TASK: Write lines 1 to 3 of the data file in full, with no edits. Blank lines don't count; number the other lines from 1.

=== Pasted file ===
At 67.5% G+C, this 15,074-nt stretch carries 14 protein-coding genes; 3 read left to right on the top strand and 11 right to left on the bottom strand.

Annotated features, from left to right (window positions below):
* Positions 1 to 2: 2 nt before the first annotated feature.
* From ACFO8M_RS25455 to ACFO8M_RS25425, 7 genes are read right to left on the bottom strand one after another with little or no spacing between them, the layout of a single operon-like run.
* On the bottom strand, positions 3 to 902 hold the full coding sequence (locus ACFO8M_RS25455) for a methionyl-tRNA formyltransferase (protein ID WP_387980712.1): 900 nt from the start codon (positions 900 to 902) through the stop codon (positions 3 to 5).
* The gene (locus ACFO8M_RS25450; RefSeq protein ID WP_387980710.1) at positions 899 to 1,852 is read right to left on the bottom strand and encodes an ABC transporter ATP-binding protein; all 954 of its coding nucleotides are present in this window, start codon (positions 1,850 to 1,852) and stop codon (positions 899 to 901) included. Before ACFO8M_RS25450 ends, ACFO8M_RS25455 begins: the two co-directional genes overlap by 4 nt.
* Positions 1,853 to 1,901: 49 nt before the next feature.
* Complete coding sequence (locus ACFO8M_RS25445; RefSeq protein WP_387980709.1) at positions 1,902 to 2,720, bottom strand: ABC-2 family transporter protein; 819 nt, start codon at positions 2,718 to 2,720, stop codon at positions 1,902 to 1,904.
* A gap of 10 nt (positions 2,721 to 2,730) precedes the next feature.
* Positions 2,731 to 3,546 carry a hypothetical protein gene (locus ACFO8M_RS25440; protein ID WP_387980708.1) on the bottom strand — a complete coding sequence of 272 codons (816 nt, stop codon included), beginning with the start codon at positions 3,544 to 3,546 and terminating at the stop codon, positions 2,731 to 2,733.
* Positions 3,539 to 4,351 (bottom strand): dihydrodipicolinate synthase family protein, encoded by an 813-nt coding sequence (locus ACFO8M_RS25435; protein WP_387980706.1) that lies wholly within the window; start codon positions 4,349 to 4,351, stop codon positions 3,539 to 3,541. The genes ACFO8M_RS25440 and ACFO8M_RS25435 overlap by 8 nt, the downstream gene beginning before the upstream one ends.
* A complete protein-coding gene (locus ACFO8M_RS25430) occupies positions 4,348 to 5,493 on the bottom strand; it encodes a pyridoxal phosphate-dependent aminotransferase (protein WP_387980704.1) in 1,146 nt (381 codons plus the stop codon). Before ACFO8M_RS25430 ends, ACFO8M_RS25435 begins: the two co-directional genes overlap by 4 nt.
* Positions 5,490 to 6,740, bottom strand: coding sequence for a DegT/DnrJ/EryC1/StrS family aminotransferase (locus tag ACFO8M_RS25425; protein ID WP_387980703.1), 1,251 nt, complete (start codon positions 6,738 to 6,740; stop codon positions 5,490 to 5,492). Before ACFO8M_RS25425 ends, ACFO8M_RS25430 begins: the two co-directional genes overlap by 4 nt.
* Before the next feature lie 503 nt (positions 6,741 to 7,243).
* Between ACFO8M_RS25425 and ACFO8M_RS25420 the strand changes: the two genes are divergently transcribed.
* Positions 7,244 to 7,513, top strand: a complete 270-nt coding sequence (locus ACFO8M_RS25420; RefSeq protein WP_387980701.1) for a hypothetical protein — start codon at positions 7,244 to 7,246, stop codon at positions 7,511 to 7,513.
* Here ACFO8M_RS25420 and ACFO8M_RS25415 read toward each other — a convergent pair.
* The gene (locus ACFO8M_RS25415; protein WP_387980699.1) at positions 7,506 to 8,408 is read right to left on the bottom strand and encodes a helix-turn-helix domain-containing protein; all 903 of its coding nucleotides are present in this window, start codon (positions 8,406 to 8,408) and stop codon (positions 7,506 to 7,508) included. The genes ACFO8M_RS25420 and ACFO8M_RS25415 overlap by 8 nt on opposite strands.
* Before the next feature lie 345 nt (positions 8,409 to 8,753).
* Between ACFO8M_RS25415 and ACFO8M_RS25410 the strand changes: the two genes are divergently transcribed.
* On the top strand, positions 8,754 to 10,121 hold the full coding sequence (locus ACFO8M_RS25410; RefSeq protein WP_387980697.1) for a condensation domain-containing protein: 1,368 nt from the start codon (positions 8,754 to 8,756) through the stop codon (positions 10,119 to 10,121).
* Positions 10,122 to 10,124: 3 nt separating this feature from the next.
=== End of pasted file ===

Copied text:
At 67.5% G+C, this 15,074-nt stretch carries 14 protein-coding genes; 3 read left to right on the top strand and 11 right to left on the bottom strand.

Annotated features, from left to right (window positions below):
* Positions 1 to 2: 2 nt before the first annotated feature.